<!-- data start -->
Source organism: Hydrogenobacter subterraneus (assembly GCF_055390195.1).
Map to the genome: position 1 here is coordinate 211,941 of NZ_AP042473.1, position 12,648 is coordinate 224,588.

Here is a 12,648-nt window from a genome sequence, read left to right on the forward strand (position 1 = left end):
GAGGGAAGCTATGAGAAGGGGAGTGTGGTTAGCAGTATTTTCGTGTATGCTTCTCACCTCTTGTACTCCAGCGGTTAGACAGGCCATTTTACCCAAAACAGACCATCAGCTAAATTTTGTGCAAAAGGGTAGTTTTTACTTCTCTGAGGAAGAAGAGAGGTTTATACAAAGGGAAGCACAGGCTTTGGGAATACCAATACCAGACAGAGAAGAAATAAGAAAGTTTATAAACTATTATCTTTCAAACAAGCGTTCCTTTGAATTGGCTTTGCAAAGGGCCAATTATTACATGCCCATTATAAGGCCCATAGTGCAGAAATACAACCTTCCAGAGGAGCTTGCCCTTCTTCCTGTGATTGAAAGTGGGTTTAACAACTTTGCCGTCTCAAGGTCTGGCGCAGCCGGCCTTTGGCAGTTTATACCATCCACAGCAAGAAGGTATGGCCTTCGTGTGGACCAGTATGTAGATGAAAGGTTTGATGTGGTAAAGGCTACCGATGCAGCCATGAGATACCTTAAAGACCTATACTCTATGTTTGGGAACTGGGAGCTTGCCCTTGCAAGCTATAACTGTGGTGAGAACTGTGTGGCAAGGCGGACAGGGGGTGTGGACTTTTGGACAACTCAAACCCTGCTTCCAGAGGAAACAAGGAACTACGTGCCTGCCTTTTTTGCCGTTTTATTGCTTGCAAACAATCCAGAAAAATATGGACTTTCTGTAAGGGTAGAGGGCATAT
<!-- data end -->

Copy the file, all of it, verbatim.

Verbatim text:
Source organism: Hydrogenobacter subterraneus (assembly GCF_055390195.1).
Map to the genome: position 1 here is coordinate 211,941 of NZ_AP042473.1, position 12,648 is coordinate 224,588.

Here is a 12,648-nt window from a genome sequence, read left to right on the forward strand (position 1 = left end):
GAGGGAAGCTATGAGAAGGGGAGTGTGGTTAGCAGTATTTTCGTGTATGCTTCTCACCTCTTGTACTCCAGCGGTTAGACAGGCCATTTTACCCAAAACAGACCATCAGCTAAATTTTGTGCAAAAGGGTAGTTTTTACTTCTCTGAGGAAGAAGAGAGGTTTATACAAAGGGAAGCACAGGCTTTGGGAATACCAATACCAGACAGAGAAGAAATAAGAAAGTTTATAAACTATTATCTTTCAAACAAGCGTTCCTTTGAATTGGCTTTGCAAAGGGCCAATTATTACATGCCCATTATAAGGCCCATAGTGCAGAAATACAACCTTCCAGAGGAGCTTGCCCTTCTTCCTGTGATTGAAAGTGGGTTTAACAACTTTGCCGTCTCAAGGTCTGGCGCAGCCGGCCTTTGGCAGTTTATACCATCCACAGCAAGAAGGTATGGCCTTCGTGTGGACCAGTATGTAGATGAAAGGTTTGATGTGGTAAAGGCTACCGATGCAGCCATGAGATACCTTAAAGACCTATACTCTATGTTTGGGAACTGGGAGCTTGCCCTTGCAAGCTATAACTGTGGTGAGAACTGTGTGGCAAGGCGGACAGGGGGTGTGGACTTTTGGACAACTCAAACCCTGCTTCCAGAGGAAACAAGGAACTACGTGCCTGCCTTTTTTGCCGTTTTATTGCTTGCAAACAATCCAGAAAAATATGGACTTTCTGTAAGGGTAGAGGGCATAT